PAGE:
As Trevor said, one change at a time is the proper way....

From what I have read recently the sharp angled Diffuser & Nozzle with "Belly"˛ in between is ancient Kaadan history. It seems the "Belly"˛ has mostly vanished and that shallower angled diffuser and nozzle come together are now favoured over Kaadan style where these modern style pipes give smoother lead-in to Full-Load power (coming in by the pipe) and a longer overrun of revs after peak power. In all these cases the diffuser is always a lesser angle than the nozzle -- a typical modern data would be 8° to 10° for diffuser and 15° for Nozzle but there are many variations to this theme that work very well for racing snowmobiles, Gocarts and the like....

The tapered header pip -- about 20" from piston face to start of Nozzle -- boost performance mid rpm range to low rpm but, most times, do so AT SOME EXPENSE of peak power -- so it is possible that this and shallower angled expansion chambers make for smoother power take up but knock a little bit off the top end... A parallel header pipe seems best bet....

The Tailpipe dia and length are usually well recommended data but if the development time is available -- and some progress has been made with the above -- a longer tailpipe can be tried to see if it helps the biottom end and mid speed-range power WITHOUT, of course, knocking off anything at the top end.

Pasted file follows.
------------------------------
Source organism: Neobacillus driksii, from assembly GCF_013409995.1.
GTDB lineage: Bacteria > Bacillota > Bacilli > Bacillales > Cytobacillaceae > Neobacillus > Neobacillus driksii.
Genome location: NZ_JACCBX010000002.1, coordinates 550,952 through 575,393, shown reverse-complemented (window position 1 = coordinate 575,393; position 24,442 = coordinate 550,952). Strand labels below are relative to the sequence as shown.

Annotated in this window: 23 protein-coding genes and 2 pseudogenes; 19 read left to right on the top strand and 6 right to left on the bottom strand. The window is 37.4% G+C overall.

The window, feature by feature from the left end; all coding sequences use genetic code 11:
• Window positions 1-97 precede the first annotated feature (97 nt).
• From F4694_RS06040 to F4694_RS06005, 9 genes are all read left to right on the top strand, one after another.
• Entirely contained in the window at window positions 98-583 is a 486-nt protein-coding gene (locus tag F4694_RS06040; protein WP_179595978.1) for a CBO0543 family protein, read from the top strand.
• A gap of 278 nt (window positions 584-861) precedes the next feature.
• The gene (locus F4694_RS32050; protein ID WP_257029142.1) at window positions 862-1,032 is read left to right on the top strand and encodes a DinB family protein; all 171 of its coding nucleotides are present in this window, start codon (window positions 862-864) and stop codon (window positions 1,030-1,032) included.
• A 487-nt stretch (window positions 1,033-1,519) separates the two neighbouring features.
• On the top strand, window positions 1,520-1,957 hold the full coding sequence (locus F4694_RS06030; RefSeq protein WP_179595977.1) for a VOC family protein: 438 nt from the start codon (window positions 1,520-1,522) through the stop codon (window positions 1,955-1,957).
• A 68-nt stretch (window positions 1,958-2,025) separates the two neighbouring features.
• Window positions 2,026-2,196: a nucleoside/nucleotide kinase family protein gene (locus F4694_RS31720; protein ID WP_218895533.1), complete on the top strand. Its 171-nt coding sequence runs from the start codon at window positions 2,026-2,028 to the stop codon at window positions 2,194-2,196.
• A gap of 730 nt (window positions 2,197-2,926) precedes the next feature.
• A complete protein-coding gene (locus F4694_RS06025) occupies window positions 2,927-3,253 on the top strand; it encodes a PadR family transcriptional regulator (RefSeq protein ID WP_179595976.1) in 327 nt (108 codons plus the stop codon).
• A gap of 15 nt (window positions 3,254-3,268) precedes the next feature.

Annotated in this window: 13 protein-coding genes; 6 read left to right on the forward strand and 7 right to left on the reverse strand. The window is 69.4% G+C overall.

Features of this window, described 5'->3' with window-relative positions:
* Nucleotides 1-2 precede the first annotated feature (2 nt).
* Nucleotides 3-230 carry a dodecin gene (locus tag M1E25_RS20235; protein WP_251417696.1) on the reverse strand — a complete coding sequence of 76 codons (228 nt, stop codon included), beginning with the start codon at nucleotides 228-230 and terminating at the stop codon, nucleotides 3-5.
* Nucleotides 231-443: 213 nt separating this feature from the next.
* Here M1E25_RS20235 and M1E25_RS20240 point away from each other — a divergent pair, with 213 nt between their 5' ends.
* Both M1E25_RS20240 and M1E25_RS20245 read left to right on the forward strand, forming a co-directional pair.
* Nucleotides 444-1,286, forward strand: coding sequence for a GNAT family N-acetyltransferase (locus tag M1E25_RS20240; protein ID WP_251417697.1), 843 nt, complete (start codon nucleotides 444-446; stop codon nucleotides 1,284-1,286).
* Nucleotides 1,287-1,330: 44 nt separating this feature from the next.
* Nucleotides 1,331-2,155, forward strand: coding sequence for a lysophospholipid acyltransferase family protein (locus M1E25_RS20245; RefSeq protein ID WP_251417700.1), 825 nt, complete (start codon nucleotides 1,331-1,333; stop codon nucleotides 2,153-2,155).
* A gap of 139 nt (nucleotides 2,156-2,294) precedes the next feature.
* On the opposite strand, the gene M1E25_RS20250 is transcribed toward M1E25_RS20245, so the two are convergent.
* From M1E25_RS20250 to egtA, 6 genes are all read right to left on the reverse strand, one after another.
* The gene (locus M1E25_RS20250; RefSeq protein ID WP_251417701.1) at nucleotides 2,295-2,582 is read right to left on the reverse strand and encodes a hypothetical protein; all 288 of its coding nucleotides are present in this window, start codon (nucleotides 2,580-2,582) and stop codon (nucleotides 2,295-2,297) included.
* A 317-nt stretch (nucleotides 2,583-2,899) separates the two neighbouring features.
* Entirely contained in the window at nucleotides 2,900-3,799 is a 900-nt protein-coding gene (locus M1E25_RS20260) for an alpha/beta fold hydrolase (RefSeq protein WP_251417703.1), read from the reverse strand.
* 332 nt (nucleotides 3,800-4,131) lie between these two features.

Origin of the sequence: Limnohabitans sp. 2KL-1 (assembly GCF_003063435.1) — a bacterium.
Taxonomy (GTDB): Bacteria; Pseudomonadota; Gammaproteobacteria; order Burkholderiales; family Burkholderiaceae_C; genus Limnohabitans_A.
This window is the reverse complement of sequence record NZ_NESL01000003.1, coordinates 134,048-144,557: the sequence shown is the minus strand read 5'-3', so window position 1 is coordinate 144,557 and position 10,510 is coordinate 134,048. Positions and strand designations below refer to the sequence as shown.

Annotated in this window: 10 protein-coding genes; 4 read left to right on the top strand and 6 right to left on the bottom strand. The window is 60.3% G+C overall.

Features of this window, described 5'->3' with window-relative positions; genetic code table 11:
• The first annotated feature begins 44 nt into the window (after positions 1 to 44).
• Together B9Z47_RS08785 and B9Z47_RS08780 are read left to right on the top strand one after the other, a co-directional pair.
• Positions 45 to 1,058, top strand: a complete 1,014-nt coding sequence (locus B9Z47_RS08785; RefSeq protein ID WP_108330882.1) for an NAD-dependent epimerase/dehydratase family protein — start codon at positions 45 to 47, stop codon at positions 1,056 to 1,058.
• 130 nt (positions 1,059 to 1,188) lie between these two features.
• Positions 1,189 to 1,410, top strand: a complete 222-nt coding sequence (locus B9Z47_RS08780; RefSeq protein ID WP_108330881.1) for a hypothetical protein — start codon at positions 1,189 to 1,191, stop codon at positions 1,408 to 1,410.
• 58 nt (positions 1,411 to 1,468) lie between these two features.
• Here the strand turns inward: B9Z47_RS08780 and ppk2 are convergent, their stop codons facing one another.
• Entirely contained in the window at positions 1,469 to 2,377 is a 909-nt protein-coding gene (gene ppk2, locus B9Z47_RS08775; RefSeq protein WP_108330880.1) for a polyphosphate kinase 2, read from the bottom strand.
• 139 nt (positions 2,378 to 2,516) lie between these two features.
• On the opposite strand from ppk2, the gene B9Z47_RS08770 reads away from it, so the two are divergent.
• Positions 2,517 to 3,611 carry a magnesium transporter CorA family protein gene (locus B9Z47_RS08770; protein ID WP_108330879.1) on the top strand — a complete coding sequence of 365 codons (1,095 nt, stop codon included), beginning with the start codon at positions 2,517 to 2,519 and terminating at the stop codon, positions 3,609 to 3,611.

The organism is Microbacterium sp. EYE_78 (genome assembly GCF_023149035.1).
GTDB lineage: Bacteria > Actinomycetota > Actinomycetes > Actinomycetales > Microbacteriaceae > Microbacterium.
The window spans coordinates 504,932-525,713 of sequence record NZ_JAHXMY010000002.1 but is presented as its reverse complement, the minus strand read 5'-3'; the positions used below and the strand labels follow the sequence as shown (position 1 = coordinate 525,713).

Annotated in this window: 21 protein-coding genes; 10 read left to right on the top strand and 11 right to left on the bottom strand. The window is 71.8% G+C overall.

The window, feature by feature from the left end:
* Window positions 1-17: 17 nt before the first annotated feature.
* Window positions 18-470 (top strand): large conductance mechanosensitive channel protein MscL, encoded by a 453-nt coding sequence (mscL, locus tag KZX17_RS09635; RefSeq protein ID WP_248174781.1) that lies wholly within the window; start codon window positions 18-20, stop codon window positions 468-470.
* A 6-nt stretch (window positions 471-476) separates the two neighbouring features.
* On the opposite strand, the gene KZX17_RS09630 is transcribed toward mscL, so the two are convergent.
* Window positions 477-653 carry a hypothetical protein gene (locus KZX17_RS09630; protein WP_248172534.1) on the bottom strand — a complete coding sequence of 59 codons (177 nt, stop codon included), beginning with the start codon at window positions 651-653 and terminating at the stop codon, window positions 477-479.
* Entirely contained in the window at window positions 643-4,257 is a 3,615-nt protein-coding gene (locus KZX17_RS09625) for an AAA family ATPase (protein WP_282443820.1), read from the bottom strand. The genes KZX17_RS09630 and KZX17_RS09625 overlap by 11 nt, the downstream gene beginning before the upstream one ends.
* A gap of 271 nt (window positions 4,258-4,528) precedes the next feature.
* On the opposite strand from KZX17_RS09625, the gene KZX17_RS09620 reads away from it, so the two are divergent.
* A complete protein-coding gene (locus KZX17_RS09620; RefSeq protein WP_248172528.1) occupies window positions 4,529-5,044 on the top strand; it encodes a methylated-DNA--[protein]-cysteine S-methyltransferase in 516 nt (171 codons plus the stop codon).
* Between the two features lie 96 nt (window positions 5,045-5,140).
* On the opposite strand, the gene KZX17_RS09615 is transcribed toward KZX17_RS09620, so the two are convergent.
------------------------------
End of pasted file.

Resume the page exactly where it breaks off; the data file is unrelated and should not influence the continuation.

It is a hell of a lot of Suck-it-&-See that doesn´t always show up in simulation exercises. I did it all on the track and a lot of that was subjective so I could have done much better -- however, I knew exactly when my Pipe Power came in and slipping the clutch (which I di a great amout of...) smoothed it out anyway.

˛ ... "Belly" was Walter Kaadan´s name for the parallel portion between Diffuser & Nozzle and its max diameter -- if I remember correctly should -- be, that its cross-sectional-area is 4 times that of the area of the exhaust port.

My Memory might not have got that right -- so could someone please confirm or refute -- please!

Good Luck & Cheers!
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Number of posts : 1065
Age : 57
Localisation : worcestershire
Registration date : 2007-06-15

PostSubject: Re: exhaust changes Trevor Amos   Tue Mar 06, 2012 6:28 am

Hi all

Thank you for that Trevor, ! I have to say I was surprised to see you had increased the taper of the revers cone! you got me there, "always thought this would reduce the run-on ability of the engine, or narrow the power band, but increase peek pressure over shorter period.!

the bit you lost me here with is "reducing the length of the front pipe" and incresing its taper I understand to acieve the same diameter- what affects and where does this affect power/waves - anybody! or is it all part of the piston the revese cone length calculation ?/ formula. ?

the only other observation I have to make is its amazing how such small length changes 1% and 8% have such an effect, you could lose one of these with poor weld !

and thanks for adding to this John - its all helpful.

Kind regards Derek